Photo Credit: via Twitter
Florida Holocaust Museum defaced by antisemitic vandals. May 27, 2021

The year 2021 marked the highest-ever number of antisemitic incidents, according to the Anti-Defamation League (ADL).

The numbers tracked in the group’s annual Audit of Antisemitic Incidents this year paint a frightening picture of the trend taking place in the United States.


According to the report, there were 2,717 antisemitic incidents reported in the US last year, 34 percent more than in the year before, and an average of more than seven incidents daily.

It’s the highest number of antisemitic incidents on record since the ADL began tracking antisemitism in 1979.

Click here to download the full report.

The figures include assaults, harassment, and vandalism.

The good news? There were no lethal attacks on the American Jewish community.

However, in 2021, antisemitic assaults rose by 167 percent over 2020 on Jews or those perceived to be Jews, who were targeted with physical violence together with evidence of antisemitic hatred. Eleven attacks were carried out with deadly weapons.

There were 1,776 incidents were categorized as harassment, defined as cases where one or more Jewish people (or people perceived to be Jewish) were harassed with antisemitic slurs, stereotypes, or conspiracy theories. Acts of harassment increased 43 percent over 2020.

In addition, 853 incidents were categorized as vandalism, defined as cases where property was damaged along with evidence of antisemitic intent. Acts of antisemitic vandalism increased 14 percent with swastikas, interpreted as symbols of antisemitic hatred, present in more than two-thirds of the incidents.

Attacks were reported in all 50 states and the District of Columbia (Washington DC).

A driver backed his car into a group of Chassidic Jewish men in Brooklyn. Jewish diners in Los Angeles were attacked by a group carrying Palestinian Authority flags, yelling epithets.

In May 2021, there was a whopping 141 percent surge in antisemitic incidents that began when Gaza’s ruling Hamas terrorist organization launched a war against the State of Israel. The war, which lasted 11 days, ignited a tidal wave of attacks on Jews around the world.

There were 211 cases of harassment, 71 cases of vandalism and 15 antisemitic assaults across the US between May 10 and May 31. Nearly 40 percent of the attacks included explicit references to Israel or Zionism.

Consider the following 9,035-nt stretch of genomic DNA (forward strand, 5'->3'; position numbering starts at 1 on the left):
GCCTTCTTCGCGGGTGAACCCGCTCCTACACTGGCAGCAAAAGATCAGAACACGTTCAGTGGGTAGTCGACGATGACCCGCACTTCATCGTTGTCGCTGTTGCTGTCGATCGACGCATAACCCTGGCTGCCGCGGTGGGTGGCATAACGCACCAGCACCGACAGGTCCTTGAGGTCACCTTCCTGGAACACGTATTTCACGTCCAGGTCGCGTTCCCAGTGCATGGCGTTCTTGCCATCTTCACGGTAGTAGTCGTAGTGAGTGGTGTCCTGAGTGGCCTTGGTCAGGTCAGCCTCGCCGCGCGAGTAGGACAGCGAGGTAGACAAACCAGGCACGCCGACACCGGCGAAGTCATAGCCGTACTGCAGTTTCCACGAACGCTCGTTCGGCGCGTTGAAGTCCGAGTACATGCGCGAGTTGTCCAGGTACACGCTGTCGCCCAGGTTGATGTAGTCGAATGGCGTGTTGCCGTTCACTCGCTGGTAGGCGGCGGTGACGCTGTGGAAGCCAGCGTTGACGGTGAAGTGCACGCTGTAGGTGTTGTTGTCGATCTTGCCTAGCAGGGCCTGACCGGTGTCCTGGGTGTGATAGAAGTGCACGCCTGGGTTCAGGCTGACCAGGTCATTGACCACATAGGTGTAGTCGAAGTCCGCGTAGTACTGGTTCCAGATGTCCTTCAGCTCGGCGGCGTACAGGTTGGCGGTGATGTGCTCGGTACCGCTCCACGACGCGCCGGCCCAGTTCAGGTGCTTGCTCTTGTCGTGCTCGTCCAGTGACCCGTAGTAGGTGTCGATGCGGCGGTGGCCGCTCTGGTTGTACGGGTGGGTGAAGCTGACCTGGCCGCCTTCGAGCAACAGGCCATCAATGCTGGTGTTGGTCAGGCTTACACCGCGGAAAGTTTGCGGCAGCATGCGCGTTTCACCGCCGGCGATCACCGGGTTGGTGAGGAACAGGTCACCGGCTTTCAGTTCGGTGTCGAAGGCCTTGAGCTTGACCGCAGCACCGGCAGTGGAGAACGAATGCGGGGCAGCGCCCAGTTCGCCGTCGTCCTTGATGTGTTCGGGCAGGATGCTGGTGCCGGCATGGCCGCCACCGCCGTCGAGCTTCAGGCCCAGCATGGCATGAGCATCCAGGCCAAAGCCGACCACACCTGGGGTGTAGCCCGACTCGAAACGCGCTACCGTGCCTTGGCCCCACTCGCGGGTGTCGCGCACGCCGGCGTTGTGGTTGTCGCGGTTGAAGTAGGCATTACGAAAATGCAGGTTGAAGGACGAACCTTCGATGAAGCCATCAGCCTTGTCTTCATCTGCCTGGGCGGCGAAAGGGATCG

Students were targeted in the halls of their schools. Other incidents included harassing phone calls to Jewish institutions.

Incidents targeting schools, synagogues, and Jewish community centers, including harassment, vandalism and assaults, rose by 61 percent since 2020.

A Colorado synagogue that received a threatening phone call from an individual who said, “Watch your back. We are coming for you. All of you. You and everyone in the building. The Zionists and the Jews.”

Some anti-Israel rallies crossed the line from protests about Israel’s behavior to antisemitic tropes and opposition to all Jews. One such incident involved a Chicago rally where a protester held a sign with a swastika referencing “Nazi Zionist Jews.”

Violent assaults took place from coast to coast, often targeting those visibly Jewish.

A Jewish man in Manhattan wearing a yarmulke was attacked by a group that yelled anti-Jewish and anti-Israel slurs while they punched, kicked, pepper-sprayed and beat him.

Security measures have been stepped up at many Jewish institutions, where those who rely on them now feel endangered.

There was, however, a drop in attacks against dead Jews.

Jewish graves and/or cemeteries were desecrated six times in 2021, down from 11 in 2020. The desecration of Jewish headstones is a long-standing act of antisemitism that has been employed by those looking to terrorize and offend Jews.

“The ADL continues to press for additional funding for security enhancements for at-risk houses of worship, schools, community centers and other non-profit institutions,” a release from ADL noted, referring to a federal program to fund protection for Jewish institutions.

The Non-Profit Security Grant program offers funding, institutional security training and outreach to provide non-profits with the capacity to increase their defense against the above threats, including physical security, and cybersecurity capacity and coordination.


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Hana Levi Julian is a Middle East news analyst with a degree in Mass Communication and Journalism from Southern Connecticut State University. A past columnist with The Jewish Press and senior editor at Arutz 7, Ms. Julian has written for, and other media outlets, in addition to her years working in broadcast journalism.